Android is well-known for its open source nature and customization capabilities, without which it would be another closed ecosystem like iPhone and Windows OS. Google has been always generous to release the source code of the OS under Open source agreement which is of great use to the developers. Since Android is a Linux-based operating system, many developers have worked their magic to root Android, install custom recoveries, tweaking kernels and much more.
Even though rooting your Android device and install some custom ROMs and kernels is for greater good, it’s worth mentioning that these custom Android tweaking might land you in trouble. So, it’s always a good idea to take a backup of your device before getting adventurous and risk the data on your device. However, the app data backup or SMS & call log backup won’t save you when something goes sideways with your OS. A Nandroid backup is what you need when you want to backup the entire system including apps, app data, messages, call logs, device settings and everything else.
What is Nandroid Backup?
Nandroid backup derives its name from the NAND flash memory which is the permanent storage on Android devices. A nandroid backup is the perfect image of your device taken from a custom recovery (or some apps even) at a particular instance of time and literally it saves everything on your device at the time of backup. However, the files in the internal memory and SDcard won’t be included in this backup as they don’t indulge in system functionality.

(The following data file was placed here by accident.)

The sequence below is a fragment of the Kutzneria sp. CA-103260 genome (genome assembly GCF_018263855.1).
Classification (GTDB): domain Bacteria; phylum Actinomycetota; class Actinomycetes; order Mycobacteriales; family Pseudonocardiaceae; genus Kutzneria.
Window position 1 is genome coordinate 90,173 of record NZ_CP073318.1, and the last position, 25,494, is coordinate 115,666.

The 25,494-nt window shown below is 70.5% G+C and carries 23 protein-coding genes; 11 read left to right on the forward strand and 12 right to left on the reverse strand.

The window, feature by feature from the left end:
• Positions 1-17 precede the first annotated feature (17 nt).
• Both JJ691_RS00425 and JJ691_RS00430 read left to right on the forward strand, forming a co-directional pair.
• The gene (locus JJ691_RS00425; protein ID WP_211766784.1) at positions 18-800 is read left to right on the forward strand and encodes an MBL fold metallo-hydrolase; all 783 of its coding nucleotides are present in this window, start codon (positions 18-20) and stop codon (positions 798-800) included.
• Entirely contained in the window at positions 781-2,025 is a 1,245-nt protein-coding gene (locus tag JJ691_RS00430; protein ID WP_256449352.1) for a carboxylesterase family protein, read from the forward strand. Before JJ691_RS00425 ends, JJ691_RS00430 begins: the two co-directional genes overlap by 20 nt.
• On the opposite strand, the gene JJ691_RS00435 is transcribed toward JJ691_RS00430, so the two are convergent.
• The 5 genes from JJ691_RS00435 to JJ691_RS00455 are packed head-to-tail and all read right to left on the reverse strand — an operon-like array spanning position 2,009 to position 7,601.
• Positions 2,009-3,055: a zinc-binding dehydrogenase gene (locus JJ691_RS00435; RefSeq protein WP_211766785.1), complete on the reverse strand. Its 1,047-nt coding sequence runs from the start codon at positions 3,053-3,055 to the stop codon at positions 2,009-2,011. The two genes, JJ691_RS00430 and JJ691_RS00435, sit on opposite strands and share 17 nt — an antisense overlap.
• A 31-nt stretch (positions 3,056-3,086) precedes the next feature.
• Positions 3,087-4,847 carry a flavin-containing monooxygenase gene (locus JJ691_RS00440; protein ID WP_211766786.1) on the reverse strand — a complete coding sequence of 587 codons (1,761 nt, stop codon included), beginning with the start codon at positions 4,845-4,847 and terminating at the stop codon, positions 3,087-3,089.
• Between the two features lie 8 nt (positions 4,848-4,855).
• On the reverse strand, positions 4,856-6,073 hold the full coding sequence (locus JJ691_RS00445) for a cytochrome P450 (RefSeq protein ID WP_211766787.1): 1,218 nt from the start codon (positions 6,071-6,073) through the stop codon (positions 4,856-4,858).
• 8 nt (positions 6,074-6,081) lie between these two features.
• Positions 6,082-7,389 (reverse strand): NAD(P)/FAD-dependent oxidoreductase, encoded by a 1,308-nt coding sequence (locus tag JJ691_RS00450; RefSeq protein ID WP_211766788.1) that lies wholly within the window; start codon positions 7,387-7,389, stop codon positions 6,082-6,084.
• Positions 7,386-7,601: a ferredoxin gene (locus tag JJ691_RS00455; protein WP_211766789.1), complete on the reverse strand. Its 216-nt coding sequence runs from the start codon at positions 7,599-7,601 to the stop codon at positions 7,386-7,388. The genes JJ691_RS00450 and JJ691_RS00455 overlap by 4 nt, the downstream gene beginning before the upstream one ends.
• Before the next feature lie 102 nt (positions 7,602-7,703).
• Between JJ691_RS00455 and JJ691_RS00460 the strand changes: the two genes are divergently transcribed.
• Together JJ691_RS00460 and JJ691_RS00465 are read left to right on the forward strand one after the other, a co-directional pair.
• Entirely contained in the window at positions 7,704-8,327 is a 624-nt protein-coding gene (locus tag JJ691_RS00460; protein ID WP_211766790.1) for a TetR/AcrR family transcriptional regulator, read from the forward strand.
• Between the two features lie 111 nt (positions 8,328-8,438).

A nandroid backup includes the operating system itself along with apps, app data, game progress, wallpapers, widgets, system settings, passwords and the account information. But if you have a music album on your internal memory and the phone’s corrupted, you can’t restore the music file but you can get the saved playlists.
How to Create and Restore Nandroid Backup on Android Devices
A nandroid backup can be easily created from any custom recovery like CWM, TWRP, Philz recovery etc… The process varies with the custom recovery and the version but the generic process is absolutely same and simple. Nevertheless, it’s an important task and we don’t want to abandon our readers in the midway, so let’s see how to take nandroid backups on your device with the three most popular custom recoveries — CWM, TWRP and Philz recovery.
Backup and Restore using CWM Recovery
CWM recovery comes in various variants like the standard variant where you have to use hardware keys to navigate and select, the swipe version which uses swipe gestures to operate and the complete touch version which uses touch input to do the job. Do a bit of research on the standard variant as the hardware key functions vary with device.
- Install CWM Recovery on your device. Use the official CWM website or any trusted website like XDA for compatible CWM recovery for your device.
- Once installed, boot into CWM Recovery using any 3rd party app or the hardware combinations which will be device specific.
- In CWM recovery, you will find numerous options. Select Backup and Restore from the options.
- In the Backup and Restore option you will find a lot of sub-options which might be something like below (varies with CWM build):
- Now, to make a backup, choose any backup option (either to Internal or External memory) from the above sub-menu. The backup takes some time depending on the system size, so be patient.